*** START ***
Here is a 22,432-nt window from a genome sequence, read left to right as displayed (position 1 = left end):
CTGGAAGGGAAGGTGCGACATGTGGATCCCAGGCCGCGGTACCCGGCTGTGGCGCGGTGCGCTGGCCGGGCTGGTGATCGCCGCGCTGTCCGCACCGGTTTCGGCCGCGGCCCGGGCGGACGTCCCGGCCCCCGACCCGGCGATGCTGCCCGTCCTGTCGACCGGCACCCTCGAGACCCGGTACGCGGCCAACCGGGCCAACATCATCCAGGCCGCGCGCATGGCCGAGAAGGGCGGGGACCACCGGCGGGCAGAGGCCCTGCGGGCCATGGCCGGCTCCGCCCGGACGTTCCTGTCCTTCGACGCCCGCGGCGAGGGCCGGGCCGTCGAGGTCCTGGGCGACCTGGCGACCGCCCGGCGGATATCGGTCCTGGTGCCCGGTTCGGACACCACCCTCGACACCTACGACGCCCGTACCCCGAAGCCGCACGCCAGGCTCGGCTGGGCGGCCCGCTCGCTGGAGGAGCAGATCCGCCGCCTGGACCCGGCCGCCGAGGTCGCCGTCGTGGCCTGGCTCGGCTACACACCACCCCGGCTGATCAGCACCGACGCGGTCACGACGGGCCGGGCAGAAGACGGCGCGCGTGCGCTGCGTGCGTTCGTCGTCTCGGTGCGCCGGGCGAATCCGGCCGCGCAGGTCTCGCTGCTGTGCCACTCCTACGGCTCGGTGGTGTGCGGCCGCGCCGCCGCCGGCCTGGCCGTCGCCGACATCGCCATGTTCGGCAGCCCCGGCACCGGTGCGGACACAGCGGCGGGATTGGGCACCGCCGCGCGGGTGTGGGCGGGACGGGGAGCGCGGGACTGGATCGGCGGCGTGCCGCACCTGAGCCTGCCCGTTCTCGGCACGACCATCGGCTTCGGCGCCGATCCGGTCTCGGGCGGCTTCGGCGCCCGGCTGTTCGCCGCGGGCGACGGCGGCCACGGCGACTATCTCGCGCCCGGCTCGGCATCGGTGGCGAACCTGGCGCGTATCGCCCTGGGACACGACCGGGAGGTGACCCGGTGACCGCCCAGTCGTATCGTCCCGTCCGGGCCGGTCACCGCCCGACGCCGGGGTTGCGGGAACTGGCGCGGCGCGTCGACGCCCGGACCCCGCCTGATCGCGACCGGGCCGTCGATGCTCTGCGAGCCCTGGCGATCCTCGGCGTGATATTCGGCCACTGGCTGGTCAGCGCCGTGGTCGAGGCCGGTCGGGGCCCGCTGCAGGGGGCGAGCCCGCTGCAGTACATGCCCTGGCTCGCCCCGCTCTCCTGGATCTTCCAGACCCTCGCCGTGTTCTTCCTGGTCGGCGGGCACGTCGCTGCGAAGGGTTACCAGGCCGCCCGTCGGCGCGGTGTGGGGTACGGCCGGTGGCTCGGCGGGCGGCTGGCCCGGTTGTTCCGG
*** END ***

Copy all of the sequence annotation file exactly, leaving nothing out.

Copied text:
Here is a 22,432-nt window from a genome sequence, read left to right as displayed (position 1 = left end):
CTGGAAGGGAAGGTGCGACATGTGGATCCCAGGCCGCGGTACCCGGCTGTGGCGCGGTGCGCTGGCCGGGCTGGTGATCGCCGCGCTGTCCGCACCGGTTTCGGCCGCGGCCCGGGCGGACGTCCCGGCCCCCGACCCGGCGATGCTGCCCGTCCTGTCGACCGGCACCCTCGAGACCCGGTACGCGGCCAACCGGGCCAACATCATCCAGGCCGCGCGCATGGCCGAGAAGGGCGGGGACCACCGGCGGGCAGAGGCCCTGCGGGCCATGGCCGGCTCCGCCCGGACGTTCCTGTCCTTCGACGCCCGCGGCGAGGGCCGGGCCGTCGAGGTCCTGGGCGACCTGGCGACCGCCCGGCGGATATCGGTCCTGGTGCCCGGTTCGGACACCACCCTCGACACCTACGACGCCCGTACCCCGAAGCCGCACGCCAGGCTCGGCTGGGCGGCCCGCTCGCTGGAGGAGCAGATCCGCCGCCTGGACCCGGCCGCCGAGGTCGCCGTCGTGGCCTGGCTCGGCTACACACCACCCCGGCTGATCAGCACCGACGCGGTCACGACGGGCCGGGCAGAAGACGGCGCGCGTGCGCTGCGTGCGTTCGTCGTCTCGGTGCGCCGGGCGAATCCGGCCGCGCAGGTCTCGCTGCTGTGCCACTCCTACGGCTCGGTGGTGTGCGGCCGCGCCGCCGCCGGCCTGGCCGTCGCCGACATCGCCATGTTCGGCAGCCCCGGCACCGGTGCGGACACAGCGGCGGGATTGGGCACCGCCGCGCGGGTGTGGGCGGGACGGGGAGCGCGGGACTGGATCGGCGGCGTGCCGCACCTGAGCCTGCCCGTTCTCGGCACGACCATCGGCTTCGGCGCCGATCCGGTCTCGGGCGGCTTCGGCGCCCGGCTGTTCGCCGCGGGCGACGGCGGCCACGGCGACTATCTCGCGCCCGGCTCGGCATCGGTGGCGAACCTGGCGCGTATCGCCCTGGGACACGACCGGGAGGTGACCCGGTGACCGCCCAGTCGTATCGTCCCGTCCGGGCCGGTCACCGCCCGACGCCGGGGTTGCGGGAACTGGCGCGGCGCGTCGACGCCCGGACCCCGCCTGATCGCGACCGGGCCGTCGATGCTCTGCGAGCCCTGGCGATCCTCGGCGTGATATTCGGCCACTGGCTGGTCAGCGCCGTGGTCGAGGCCGGTCGGGGCCCGCTGCAGGGGGCGAGCCCGCTGCAGTACATGCCCTGGCTCGCCCCGCTCTCCTGGATCTTCCAGACCCTCGCCGTGTTCTTCCTGGTCGGCGGGCACGTCGCTGCGAAGGGTTACCAGGCCGCCCGTCGGCGCGGTGTGGGGTACGGCCGGTGGCTCGGCGGGCGGCTGGCCCGGTTGTTCCGG